Revisiting Alice Coltrane's Lost Spiritual Classics

As a new collection of the late artist's private ashram recordings surfaces, those close to her shed light on an overlooked chapter in her career

Associates and relatives of the late Alice Coltrane reflect on the religious music she made in her later years, featured on a fascinating new release. Credit: Sri Hari Moss

"The world wasn't ready then and it's not ready now, unless you're talking about intergalactic top ten hits," Carlos Santana says of the music of Alice Coltrane, with whom he made an album, the beatific Illuminations, in 1974.

But David Byrne's Luaka Bop label would beg to differ. On Friday the imprint will shed light on a previously shadowy phase in the life of the late jazz pianist and harpist – who was married to saxophone great John Coltrane from 1965 until his death in '67 – with the release of World Spirituality Classics 1: The Ecstatic Music of Alice Coltrane Turiyasangitananda. The album features selections from a series of albums spanning from the early Eighties up until 1995, originally issued on cassettes passed out to members of Sai Anantam, the Southern California Vedic ashram Alice started in 1983. The religious music – consisting of chanting, percussion and Alice's soaring, soothing keyboards – arrives at a special time: a decade since her death and during a period in which people the world over seem desperately in need of spiritual uplift.

The compilation is also a welcome reminder of Alice Coltrane's place in jazz and music history. The Detroit-born musician, who rose to prominence as a member of John's last band and went on to release more than 10 albums of searching, often otherworldly sounds with jazz greats like bassist Ron Carter and saxophonist Pharoah Sanders backing her up, has been shouted out by Radiohead's Jonny Greenwood and had songs dedicated to her by the Jam's Paul Weller ("Song for Alice") and her grandnephew Flying Lotus ("Auntie's Harp"). Solange once featured Alice's "Turiya & Ramakrishna" on her website Saint Heron, and then there's Yo La Tengo, whose Twitter bio reads "a monastic trio" – a nod to Alice's 1968 debut of the same name.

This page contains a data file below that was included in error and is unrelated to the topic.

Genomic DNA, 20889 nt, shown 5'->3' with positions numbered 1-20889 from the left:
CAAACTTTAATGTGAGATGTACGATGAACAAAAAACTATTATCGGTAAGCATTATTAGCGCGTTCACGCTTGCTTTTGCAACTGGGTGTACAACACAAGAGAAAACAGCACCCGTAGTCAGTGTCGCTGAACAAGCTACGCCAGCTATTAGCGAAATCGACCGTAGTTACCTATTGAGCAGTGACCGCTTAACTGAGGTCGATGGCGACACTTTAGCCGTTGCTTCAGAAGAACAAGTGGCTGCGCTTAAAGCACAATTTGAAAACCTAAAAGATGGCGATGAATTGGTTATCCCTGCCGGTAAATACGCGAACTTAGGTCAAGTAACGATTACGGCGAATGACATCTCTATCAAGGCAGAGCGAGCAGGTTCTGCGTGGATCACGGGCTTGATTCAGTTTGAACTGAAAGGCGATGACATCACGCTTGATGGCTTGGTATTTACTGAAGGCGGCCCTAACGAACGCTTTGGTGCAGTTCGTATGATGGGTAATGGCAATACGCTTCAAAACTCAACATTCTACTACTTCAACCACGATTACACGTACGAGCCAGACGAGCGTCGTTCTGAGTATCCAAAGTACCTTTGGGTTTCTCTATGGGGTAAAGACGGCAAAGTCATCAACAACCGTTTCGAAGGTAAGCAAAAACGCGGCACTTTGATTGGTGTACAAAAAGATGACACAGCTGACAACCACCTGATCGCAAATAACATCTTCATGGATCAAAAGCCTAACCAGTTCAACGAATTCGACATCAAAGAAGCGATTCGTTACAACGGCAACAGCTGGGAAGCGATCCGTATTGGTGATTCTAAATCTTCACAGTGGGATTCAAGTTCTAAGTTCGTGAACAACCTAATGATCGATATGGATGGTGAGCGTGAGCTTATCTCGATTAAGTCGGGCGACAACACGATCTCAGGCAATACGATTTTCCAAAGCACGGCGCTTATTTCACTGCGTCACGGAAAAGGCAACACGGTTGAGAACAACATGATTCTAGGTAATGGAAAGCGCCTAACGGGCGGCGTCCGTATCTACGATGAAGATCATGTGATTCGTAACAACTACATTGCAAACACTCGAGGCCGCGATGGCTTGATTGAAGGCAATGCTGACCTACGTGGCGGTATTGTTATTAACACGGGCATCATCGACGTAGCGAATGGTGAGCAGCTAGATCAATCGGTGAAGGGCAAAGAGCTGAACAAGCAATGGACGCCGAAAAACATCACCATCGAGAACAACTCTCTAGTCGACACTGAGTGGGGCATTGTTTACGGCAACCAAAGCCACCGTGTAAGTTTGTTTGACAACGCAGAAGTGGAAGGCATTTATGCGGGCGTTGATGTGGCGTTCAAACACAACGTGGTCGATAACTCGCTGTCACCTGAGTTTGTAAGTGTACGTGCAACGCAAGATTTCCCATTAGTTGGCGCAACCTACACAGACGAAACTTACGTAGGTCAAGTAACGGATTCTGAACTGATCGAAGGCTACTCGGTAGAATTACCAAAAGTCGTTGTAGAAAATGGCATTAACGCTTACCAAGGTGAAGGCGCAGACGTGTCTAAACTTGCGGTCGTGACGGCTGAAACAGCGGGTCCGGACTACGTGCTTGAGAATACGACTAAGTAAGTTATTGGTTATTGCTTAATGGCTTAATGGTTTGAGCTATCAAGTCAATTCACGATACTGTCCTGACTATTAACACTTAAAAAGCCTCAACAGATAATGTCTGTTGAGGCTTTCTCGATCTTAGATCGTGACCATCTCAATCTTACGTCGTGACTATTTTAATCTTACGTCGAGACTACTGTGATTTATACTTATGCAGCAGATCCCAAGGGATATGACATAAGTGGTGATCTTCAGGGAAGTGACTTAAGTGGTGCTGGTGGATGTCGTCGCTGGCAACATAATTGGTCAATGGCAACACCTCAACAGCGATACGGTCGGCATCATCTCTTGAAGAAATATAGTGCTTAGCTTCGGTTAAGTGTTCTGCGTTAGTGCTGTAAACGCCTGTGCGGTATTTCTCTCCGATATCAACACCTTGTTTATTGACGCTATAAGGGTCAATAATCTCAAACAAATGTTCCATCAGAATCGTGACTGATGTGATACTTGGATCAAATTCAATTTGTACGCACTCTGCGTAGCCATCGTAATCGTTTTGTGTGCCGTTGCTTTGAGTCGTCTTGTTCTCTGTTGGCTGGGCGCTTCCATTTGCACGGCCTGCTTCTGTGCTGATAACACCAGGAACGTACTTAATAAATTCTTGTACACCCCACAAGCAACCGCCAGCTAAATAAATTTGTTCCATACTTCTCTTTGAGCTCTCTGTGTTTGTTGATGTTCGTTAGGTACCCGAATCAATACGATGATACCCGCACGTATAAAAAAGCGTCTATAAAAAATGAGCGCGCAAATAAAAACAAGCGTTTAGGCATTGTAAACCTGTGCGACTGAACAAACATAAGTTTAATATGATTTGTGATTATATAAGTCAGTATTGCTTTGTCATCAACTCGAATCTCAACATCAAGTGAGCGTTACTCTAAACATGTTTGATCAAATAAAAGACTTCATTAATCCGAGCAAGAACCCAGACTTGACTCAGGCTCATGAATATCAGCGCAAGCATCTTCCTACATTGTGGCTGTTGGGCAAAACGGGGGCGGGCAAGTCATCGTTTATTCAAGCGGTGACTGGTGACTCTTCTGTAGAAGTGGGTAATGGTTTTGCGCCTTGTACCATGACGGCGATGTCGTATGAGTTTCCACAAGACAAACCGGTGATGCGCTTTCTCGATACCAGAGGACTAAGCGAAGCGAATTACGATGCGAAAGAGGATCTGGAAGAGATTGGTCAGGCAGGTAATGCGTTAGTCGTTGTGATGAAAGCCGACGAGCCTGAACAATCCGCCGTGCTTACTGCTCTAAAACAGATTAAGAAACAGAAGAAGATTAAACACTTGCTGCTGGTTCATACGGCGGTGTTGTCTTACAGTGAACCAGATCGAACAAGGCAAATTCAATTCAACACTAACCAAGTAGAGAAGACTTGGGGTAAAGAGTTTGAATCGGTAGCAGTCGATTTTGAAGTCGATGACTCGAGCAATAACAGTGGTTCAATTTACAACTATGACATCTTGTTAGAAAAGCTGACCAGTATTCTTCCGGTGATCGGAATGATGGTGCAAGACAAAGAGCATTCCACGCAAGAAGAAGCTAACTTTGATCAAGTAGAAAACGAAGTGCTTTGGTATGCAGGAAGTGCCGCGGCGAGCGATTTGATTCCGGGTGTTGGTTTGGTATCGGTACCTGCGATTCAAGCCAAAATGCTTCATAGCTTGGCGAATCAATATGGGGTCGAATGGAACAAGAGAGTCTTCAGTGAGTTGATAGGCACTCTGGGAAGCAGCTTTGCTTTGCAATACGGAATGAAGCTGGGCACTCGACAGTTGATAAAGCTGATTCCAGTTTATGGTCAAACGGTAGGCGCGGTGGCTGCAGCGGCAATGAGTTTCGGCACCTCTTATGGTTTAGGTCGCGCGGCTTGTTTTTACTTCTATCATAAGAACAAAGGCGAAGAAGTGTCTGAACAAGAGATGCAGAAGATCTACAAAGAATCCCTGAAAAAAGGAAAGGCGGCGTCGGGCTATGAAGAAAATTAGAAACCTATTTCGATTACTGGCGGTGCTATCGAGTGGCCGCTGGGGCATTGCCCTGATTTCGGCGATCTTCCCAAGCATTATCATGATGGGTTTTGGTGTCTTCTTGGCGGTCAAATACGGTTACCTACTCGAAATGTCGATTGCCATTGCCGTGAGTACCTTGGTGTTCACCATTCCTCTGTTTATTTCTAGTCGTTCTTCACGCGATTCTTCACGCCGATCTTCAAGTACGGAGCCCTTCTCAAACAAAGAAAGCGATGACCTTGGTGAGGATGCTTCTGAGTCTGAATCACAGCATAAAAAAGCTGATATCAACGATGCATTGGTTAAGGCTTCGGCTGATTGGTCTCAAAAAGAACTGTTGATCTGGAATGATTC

"It's had a pretty monstrous effect on me," YLT bassist James McNew tells Rolling Stone of Coltrane's music. "I started playing upright bass a couple of years ago and I'm really bad at it. I'm like a toddler with that thing. ... But one of the first things that I latched onto was a record that I had known for a really long time but I found it to be very reassuring to my severe limitations on the instrument ... the Journey in Satchidananda album, which is such a patient record. Everything just unfolds so gently and physically reflects meditation. And I feel like listening to that record over and over again has helped, just, my life in so many ways, and it'll help yours, too."